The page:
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U.S. Opposes Bail For Wealthy Trader In Iran Sanctions Case

U.S. prosecutors want to deny bail for Iranian-born gold trader Reza Zarrab, who is awaiting trial on charges of violating Iran sanctions.

U.S. prosecutors have opposed a wealthy gold trader's request to be released on bail while he awaits trial for violating U.S. sanctions against Iran, saying his "immense" resources makes him a flight risk.

Describing Reza Zarrab as a "sophisticated, well-connected, international businessman with immense wealth and influence," prosecutors argued before a New York judge on May 25 that he might use his "tremendous wealth" to flee the United States.

Zarrab has been in U.S. custody since his arrest in Miami in March on charges that he conspired to conduct hundreds of millions of dollars in financial transactions to help the Iranian government and Iranian individuals evade U.S. sanctions.

If convicted, Zarrab, a dual citizen of Turkey and his native Iran who is a celebrity married to Turkish pop star Ebru Gundes, faces the possibility of decades in prison.

His lawyers last week asked the Manhattan court to release Zarrab on a $50 million bond and place him under house arrest. But prosecutors disputed their claim that those constraints would assure his appearance in court.

With no ties to the United States, prosecutors said Zarrab had "significant incentive and ability to flee," using his substantial family and business contacts abroad and passports from three countries that enable him to easily travel to places where he cannot be extradited.

Zarrab, 33, who was carrying $103,000 in cash when he was arrested, has a Macedonian passport as well as passports from Iran and Turkey.

The government said Zarrab's commercial ventures generate over $11 billion annually and his assets include 20 properties, six horses, 17 luxury cars, seven yachts, a private plane, and more than $10 million in artwork.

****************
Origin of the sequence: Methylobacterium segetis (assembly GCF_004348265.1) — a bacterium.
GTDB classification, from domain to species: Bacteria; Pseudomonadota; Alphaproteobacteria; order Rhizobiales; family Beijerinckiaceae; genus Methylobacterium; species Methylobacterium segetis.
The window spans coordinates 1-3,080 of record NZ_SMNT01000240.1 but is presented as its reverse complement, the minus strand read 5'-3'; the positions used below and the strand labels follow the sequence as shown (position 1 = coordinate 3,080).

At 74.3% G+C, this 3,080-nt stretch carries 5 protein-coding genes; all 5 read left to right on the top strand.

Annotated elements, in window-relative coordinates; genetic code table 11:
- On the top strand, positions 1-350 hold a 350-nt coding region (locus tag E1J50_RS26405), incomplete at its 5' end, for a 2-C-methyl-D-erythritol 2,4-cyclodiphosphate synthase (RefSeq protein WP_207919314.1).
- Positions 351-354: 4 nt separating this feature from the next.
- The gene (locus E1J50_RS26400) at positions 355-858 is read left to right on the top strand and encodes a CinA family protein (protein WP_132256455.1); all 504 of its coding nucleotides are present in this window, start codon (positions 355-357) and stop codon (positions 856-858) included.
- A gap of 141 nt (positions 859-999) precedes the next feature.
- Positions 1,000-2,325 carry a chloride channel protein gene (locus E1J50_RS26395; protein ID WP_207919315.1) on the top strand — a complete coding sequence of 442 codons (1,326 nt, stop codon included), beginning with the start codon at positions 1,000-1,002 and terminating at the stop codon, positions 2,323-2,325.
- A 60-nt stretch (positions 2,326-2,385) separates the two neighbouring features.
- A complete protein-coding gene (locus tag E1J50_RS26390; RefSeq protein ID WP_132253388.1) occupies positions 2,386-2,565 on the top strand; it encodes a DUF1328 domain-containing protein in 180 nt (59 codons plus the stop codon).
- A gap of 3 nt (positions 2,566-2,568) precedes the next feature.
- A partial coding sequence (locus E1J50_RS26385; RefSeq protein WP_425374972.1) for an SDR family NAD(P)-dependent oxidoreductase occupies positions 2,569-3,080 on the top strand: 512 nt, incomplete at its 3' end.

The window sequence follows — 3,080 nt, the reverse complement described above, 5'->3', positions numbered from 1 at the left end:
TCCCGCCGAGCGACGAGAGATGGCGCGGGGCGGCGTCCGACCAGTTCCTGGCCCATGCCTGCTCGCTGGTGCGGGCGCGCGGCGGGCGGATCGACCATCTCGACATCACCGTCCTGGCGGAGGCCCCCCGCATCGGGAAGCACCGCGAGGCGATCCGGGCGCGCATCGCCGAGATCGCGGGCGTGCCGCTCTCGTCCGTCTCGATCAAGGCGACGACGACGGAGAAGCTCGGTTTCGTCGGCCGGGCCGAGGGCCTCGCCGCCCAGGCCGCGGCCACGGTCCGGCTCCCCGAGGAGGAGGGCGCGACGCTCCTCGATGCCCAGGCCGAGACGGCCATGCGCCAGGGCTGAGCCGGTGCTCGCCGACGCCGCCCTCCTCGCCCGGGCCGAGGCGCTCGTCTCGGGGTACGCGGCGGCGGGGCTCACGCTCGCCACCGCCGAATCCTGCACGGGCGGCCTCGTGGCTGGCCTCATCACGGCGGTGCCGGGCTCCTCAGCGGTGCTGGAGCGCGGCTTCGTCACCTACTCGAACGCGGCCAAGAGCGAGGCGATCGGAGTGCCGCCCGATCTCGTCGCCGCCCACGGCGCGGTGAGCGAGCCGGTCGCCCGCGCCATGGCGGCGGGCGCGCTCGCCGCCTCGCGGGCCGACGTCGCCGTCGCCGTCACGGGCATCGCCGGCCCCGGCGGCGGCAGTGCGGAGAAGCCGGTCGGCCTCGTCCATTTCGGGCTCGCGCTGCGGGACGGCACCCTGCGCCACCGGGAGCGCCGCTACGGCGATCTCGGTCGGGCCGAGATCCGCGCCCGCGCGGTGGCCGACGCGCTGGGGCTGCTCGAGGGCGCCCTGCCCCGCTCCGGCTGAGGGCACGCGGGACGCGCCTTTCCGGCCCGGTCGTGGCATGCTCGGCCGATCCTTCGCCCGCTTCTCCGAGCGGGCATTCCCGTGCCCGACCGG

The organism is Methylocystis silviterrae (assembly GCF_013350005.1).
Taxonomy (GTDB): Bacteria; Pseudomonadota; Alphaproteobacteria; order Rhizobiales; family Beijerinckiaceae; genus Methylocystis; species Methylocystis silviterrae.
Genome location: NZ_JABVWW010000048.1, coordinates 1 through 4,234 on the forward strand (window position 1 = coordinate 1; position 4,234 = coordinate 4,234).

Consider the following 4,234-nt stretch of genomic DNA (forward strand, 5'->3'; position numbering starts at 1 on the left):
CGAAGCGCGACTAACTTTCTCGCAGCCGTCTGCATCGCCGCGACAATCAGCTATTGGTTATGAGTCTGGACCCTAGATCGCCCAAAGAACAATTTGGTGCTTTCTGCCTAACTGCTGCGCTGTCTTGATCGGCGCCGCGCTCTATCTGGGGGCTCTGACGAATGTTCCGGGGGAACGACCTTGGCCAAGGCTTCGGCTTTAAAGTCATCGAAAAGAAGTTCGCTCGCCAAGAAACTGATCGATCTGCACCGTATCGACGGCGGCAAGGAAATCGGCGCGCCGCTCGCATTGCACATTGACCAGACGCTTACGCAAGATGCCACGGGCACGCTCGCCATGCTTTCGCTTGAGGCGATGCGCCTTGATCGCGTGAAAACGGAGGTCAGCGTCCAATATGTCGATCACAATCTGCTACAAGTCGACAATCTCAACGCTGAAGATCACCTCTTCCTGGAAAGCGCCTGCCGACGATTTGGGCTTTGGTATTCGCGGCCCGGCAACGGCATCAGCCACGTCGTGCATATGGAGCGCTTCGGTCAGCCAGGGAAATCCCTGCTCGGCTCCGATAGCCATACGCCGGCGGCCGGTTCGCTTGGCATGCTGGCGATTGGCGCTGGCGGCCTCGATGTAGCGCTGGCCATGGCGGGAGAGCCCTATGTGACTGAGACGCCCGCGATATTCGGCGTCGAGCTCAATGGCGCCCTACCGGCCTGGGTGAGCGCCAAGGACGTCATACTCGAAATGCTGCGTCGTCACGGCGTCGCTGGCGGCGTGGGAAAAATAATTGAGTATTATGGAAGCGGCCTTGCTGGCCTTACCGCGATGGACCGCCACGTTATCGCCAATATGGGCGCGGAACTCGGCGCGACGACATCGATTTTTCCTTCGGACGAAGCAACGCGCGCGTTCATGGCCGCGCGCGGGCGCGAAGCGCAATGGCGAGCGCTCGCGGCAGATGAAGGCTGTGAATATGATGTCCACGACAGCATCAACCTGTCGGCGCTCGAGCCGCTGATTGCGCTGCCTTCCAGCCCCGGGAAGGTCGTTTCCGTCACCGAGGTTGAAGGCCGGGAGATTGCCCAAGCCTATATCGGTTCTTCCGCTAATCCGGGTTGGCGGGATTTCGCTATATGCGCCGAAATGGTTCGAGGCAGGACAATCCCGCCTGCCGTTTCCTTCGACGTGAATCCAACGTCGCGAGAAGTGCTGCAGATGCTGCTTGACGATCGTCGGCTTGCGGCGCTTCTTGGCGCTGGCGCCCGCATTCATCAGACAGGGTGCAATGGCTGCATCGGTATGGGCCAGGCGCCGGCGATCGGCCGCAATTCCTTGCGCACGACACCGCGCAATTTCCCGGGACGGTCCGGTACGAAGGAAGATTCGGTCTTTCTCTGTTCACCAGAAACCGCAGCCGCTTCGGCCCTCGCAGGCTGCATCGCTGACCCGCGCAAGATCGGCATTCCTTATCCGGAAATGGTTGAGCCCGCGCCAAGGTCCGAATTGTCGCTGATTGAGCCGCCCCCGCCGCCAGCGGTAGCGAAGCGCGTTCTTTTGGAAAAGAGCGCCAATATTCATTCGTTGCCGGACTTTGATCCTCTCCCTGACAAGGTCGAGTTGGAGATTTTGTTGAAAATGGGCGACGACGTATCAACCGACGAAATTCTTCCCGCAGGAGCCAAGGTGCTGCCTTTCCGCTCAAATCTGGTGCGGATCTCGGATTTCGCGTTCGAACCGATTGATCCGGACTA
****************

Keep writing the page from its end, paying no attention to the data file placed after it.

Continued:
An employee traveling with Zarrab at the time of his arrest claimed to be overseeing construction of a yacht longer than a football field for Zarrab.

Prosecutors said that Zarrab had used his wealth previously to buy access to corrupt politicians in Turkey, pointing to his 2013 arrest in that country on charges that he bribed high-level officials to facilitate transactions benefiting Iran.

Zarrab was later freed after Turkish President Recep Tayyip Erdogan, who U.S. prosecutors said had "close ties" to Zarrab, cast the case as a coup attempt orchestrated by his political enemies.

In the U.S. case in April, Zarrab pleaded not guilty after being charged along with an employee, Kamelia Jamshidy, and a senior officer at a unit of Iran's Bank Mellat, Hossein Najafzadeh. The other two defendants, both Iranians, remain at large.

Prosecutors said that from 2010 to 2015, the trio helped Iranian individuals and entities evade U.S. sanctions by conducting financial transactions through companies in Turkey and the United Arab Emirates that were owned and operated by Zarrab.

Prosecutors claim to have overwhelming evidence, including voluminous email communications, business records, and financial evidence showing that Zarrab used a web of businesses to evade U.S. sanctions.

Zarrab's arrest emerged two months after the United States and other world powers lifted nuclear-related sanctions against Iran in return for curbs on its nuclear ambitions.

With reporting by Reuters and AP
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